Cycling shoes, whether they be designed for road or mountain, are a tough item for manufacturers to get right – especially on their first attempt. Giro’s Code is surely an exception, as the respected helmet company seem to have got most of the details sorted on their first top-level mountain bike shoe.
In a blind test, there's no way you'd guess that Code is a debut product. Furthermore, many of the new shoe’s features – such as the Easton EC90 carbon sole and the well padded tongue, which stays central rather than sliding off to one side or the other – come close to setting new benchmarks within the category.
Unlocking the Code for comfort
In terms of the overall package, Giro have done an excellent job with the Code. The tread, carbon sole, upper, closures and insole are all solid and need just a few small tweaks to be considered among the best we’ve ever ridden.
We rode the shoe with Shimano SPD pedals as well as CrankBrothers Eggbeaters (both old and new style), which are notoriously finicky when it comes to the shoes they interact with, and it performed well with both systems. The spans of tread connecting the toe and heel lugs offered a good catch when a clip was missed, even with the slippery Eggbeaters.
The tread is affixed to an ultra-thin Easton manufactured EC90 carbon shank, which provides almost optimal stiffness for a mountain bike shoe. It’s somewhere in between Shimano’s stiff 310 sole and Sidi’s softer carbon interpretation that does well when a rider is forced to run or walk. The sole is also very thin, which produces a low stack height and the feeling of being well connected to the bike.
Easton's EC90 carbon shank provides a good mix of on-the-bike efficiency and off-the-bike walking comfort
The supple Teijin microfibre upper provides a very good fit, which is aided by a tongue that’s generously padded with foam that stays put, making the shoe’s overall comfort really good. We had no issues with heel slip or hot spots. We did, however, have to work with Giro’s SuperNatural Fit system – with three levels of interchangeable arch support, dubbed ‘arch cookies’ – to get to that good fit.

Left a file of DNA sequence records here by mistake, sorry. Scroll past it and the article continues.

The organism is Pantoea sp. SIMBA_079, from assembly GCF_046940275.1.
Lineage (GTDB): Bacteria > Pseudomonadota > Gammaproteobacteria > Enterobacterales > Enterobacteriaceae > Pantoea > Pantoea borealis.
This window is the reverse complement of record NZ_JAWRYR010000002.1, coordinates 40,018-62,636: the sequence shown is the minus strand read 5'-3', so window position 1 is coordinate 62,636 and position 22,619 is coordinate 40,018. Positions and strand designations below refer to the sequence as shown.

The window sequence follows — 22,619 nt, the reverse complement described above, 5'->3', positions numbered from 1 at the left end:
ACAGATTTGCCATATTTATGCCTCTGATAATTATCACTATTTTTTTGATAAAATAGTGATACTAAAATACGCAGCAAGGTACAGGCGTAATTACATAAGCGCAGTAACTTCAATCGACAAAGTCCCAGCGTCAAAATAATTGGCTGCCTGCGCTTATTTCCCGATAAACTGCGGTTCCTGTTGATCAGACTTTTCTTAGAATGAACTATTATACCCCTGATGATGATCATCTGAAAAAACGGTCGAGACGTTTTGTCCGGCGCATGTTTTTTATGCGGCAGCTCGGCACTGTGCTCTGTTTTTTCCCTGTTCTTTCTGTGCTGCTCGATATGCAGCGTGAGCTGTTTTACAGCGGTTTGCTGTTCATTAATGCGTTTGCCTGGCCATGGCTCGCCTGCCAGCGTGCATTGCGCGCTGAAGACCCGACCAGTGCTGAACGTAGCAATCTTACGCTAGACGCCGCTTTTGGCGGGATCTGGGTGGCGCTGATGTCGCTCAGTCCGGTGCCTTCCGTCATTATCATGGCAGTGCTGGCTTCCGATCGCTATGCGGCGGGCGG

We started with the middle level of arch support, which led us to believe that our size 42 test set was too small. A change to the highest level of support, which was the result of describing our issues to Giro reps, offered more support and stopped our toes getting jammed into the front of the toe box. Ultimately the high arches produced an almost perfect fit.
The Code features Giro's SuperNatural Fit system
The fact that all of the above features are packed into a 350g, per shoe, package makes the Code all the more impressive. It isn't perfect but there was no deal breaker and we were continually impressed by its out-of-the-gate prowess on the trail or cyclo-cross course. As for our gripes, read on...
One problem we experienced with the Code was that the buckle had a propensity to open when lightly bumped on cyclo-cross remounts or get-offs, or even just when bashing through thick brush or other hazards along the side of the trail.
Secondly, after little more than two months of heavy use, the toes of our test shoes sport appalling scuffs. The damage is superficial and limited only to the polyurethane armoring and not the underlying microfiber and wear on the sole and tread is average.The latter is holding up much better than the standard tread found on a Sidi and it doesn’t offer the ‘deer on ice’ effect that Shimano’s 310 produces on rocks or asphalt.
Our two month test period consisted mainly of cyclo-cross racing and training, which is unusually tough on shoes for a given time period relative to most mountain bike situations. Riders that prize long-term durability over outright performance can feel free to knock a star or two off our overall rating.
Finally, we're disappointed by the amount of compression our high ‘arch cookies’ now display; there's been a noticeable change in support.
We were disappointed that the toes of the shoes shredded so easily